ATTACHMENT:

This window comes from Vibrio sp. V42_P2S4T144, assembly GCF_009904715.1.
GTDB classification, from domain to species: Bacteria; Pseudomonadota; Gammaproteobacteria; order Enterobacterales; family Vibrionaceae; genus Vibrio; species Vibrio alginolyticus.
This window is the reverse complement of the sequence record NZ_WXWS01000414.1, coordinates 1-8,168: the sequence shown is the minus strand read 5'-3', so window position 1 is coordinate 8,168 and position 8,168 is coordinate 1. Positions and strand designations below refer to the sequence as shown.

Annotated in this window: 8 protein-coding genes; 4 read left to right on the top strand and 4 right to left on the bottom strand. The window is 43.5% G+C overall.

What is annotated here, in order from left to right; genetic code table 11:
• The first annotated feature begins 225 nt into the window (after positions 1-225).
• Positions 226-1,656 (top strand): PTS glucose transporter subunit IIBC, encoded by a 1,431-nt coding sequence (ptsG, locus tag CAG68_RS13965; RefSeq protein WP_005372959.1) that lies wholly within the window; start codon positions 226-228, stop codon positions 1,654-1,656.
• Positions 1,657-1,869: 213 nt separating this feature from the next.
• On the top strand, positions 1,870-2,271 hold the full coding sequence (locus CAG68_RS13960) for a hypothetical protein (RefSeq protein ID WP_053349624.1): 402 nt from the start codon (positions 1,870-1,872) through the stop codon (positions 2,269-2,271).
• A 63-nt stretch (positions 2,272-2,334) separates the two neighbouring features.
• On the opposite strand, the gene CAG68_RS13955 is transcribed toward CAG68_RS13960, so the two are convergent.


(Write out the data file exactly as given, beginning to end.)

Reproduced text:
This window comes from Vibrio sp. V42_P2S4T144, assembly GCF_009904715.1.
GTDB classification, from domain to species: Bacteria; Pseudomonadota; Gammaproteobacteria; order Enterobacterales; family Vibrionaceae; genus Vibrio; species Vibrio alginolyticus.
This window is the reverse complement of the sequence record NZ_WXWS01000414.1, coordinates 1-8,168: the sequence shown is the minus strand read 5'-3', so window position 1 is coordinate 8,168 and position 8,168 is coordinate 1. Positions and strand designations below refer to the sequence as shown.

Annotated in this window: 8 protein-coding genes; 4 read left to right on the top strand and 4 right to left on the bottom strand. The window is 43.5% G+C overall.

What is annotated here, in order from left to right; genetic code table 11:
• The first annotated feature begins 225 nt into the window (after positions 1-225).
• Positions 226-1,656 (top strand): PTS glucose transporter subunit IIBC, encoded by a 1,431-nt coding sequence (ptsG, locus tag CAG68_RS13965; RefSeq protein WP_005372959.1) that lies wholly within the window; start codon positions 226-228, stop codon positions 1,654-1,656.
• Positions 1,657-1,869: 213 nt separating this feature from the next.
• On the top strand, positions 1,870-2,271 hold the full coding sequence (locus CAG68_RS13960) for a hypothetical protein (RefSeq protein ID WP_053349624.1): 402 nt from the start codon (positions 1,870-1,872) through the stop codon (positions 2,269-2,271).
• A 63-nt stretch (positions 2,272-2,334) separates the two neighbouring features.
• On the opposite strand, the gene CAG68_RS13955 is transcribed toward CAG68_RS13960, so the two are convergent.